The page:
Arigato,” I supplied.

The night was so clear and balmy that we decided to walk to our hotel, and we promptly got lost in a maze of neon alleyways.

Shiba Park Hotel wa dochira desu ka?” I asked two young men.

The Japanese class I had taken taught me how to ask all kinds of questions. Unfortunately, it didn’t teach me how to understand the answers. I shook my head helplessly as the young men rattled off directions. They walked us to the corner and pointed.

“Did you hear what they said?” Martha demanded as we made our way to our hotel. “They said, Disgusting, heh?”

“They didn’t.”

“They did.”

“No, they said desuka. That’s Japanese for what or which.”

But Martha had made up her mind. “Everyone says the Japanese are so gracious, but I think it’s just a put on.”

“You don’t think the Japanese are gracious?”

“I think they’re laughing at us. Behind all the bowing and kowtowing, they’re laughing.”

Bar-Hopping in Roppongi

Another member of our group, Ali, came from California. Raised on sunshine and sushi, she called Japan her destiny.

Ali was a film major who preferred chopsticks to forks and raw fish to cooked. With definite ideas on what and how to eat, she led me to the Roppongi district of Tokyo, where young people mob narrow streets, music blasts from basement rooms, and sushi is served California style. We ate tekimaki (paper-thin seaweed wrapped around rolls of rice and raw tuna) with hot saki while pouring through our pocket travel books.

Our waitress brought second servings of saki in two blue porcelain bottles and pointed to the elderly gentlemen at the next table. I hesitated. What might these proper-looking men be expecting in return for their generosity?

But I didn’t want to seem rude. We nodded and said, “Arigato gozamasu.

Before the men could make further advances, Ali waved her Fodor’s under my nose. “Look at all these discos! We could walk to most of them!”

Winding through crowded, neon-lit streets, we found ourselves in a basement night spot. Recorded music blasted from speakers on the wall and a film of topless Caucasian women played on a gigantic screen. Young Japanese couples watched sedately as they sipped from tumblers of what looked more like a dessert than a drink. The screen flickered; the picture changed.

“Wow!” Ali exclaimed. “Boy George!” Ali loved Boy George. Ali loved everything about Tokyo.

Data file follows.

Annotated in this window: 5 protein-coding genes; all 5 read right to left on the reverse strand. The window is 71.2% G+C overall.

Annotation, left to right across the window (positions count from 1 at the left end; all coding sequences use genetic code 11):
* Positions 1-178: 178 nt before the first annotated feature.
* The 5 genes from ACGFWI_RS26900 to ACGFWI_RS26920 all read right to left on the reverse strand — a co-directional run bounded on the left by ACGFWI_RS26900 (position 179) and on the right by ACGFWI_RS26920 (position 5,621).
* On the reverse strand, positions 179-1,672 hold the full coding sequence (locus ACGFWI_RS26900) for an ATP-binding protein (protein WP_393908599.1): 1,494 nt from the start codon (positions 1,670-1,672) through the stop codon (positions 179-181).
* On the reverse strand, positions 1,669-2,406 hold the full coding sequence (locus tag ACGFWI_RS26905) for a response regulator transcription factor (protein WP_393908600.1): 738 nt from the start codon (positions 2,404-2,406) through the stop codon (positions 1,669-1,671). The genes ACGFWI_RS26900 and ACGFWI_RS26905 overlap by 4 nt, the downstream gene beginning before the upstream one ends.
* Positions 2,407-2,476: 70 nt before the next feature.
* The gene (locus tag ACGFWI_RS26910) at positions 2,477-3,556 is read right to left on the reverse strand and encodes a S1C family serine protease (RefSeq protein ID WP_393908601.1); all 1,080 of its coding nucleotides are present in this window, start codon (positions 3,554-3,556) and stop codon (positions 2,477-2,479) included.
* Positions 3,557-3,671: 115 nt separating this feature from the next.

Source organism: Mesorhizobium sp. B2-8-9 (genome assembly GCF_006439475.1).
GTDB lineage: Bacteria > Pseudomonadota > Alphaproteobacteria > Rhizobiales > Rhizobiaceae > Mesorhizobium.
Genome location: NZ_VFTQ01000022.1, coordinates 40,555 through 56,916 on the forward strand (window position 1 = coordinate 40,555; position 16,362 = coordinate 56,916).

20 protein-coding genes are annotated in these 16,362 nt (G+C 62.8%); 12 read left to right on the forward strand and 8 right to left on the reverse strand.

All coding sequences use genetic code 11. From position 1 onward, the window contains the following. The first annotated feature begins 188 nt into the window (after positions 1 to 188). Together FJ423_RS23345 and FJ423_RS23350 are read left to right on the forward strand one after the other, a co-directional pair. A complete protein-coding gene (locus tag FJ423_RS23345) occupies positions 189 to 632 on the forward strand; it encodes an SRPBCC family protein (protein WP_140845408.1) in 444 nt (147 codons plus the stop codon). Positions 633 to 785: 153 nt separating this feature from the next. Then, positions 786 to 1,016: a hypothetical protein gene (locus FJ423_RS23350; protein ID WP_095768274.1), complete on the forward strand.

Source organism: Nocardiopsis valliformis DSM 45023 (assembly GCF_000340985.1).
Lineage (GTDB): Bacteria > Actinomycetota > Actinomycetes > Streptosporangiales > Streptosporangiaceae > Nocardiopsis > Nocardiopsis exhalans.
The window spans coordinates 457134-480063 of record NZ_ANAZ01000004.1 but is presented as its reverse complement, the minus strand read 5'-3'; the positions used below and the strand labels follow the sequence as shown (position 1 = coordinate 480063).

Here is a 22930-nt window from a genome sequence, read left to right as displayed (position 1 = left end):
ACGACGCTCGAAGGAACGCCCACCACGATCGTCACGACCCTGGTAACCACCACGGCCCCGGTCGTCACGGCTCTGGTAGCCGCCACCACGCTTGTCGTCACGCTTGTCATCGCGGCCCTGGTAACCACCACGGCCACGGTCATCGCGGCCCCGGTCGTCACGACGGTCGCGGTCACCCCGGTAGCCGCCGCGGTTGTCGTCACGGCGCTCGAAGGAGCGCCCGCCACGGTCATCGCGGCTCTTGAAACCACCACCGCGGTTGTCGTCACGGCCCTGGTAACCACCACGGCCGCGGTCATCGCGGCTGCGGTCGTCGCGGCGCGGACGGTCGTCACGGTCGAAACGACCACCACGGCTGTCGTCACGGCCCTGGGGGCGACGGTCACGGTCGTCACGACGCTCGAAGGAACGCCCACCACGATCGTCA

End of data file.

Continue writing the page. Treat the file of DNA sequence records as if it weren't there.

Hiding Behind Cameras

Japanese Kindergarten
Kindergarten classes are held on the grounds of temples and shrines. Photo © Jackie Craven

Now as I watch nightmare scenes on CNN, with tsunami waves washing over villages and survivors limping over heaps of crumpled houses and thousands fleeing radiation danger zones near the nuclear plants, I wish I could remember more about Japan. I must have been there–the photos prove it–but how much did I see?

I think we were all blind, the way tourists can be, peering through cameras and loitering in souvenir shops and then dashing to catch up with an impatient guide. But, here’s the strange thing.  No one in our group was as blind as 14-year-old Laura, yet no one saw more.

Lolling her head side to side like a newborn, Laura listened to the double toots of the traffic whistles, the trill of bicycle bells, the musical chimes that preceded announcements in subways and department stores, and the lilting notes of the Japanese language.

“Come on, Laura,” her pursed-lipped mother called.

“What’s that smell?”

“Laura, the bus is waiting–”

“It smells good.”

Her white cane tapping the pavement, Laura reluctantly passed a street vendor roasting squid on wooden skewers.

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This post is adapted from Whirlwind tourists find they’re not in Kansas anymore by Jackie Craven, previously published in the Providence Sunday Journal and other newspapers. Several names and identifying features have been changed. To order reprint rights, contact Distant Dwellings.

Photo at top of page: The torii of Itsukushima Shrine seems to float in the water. (Photo credit: Wikipedia)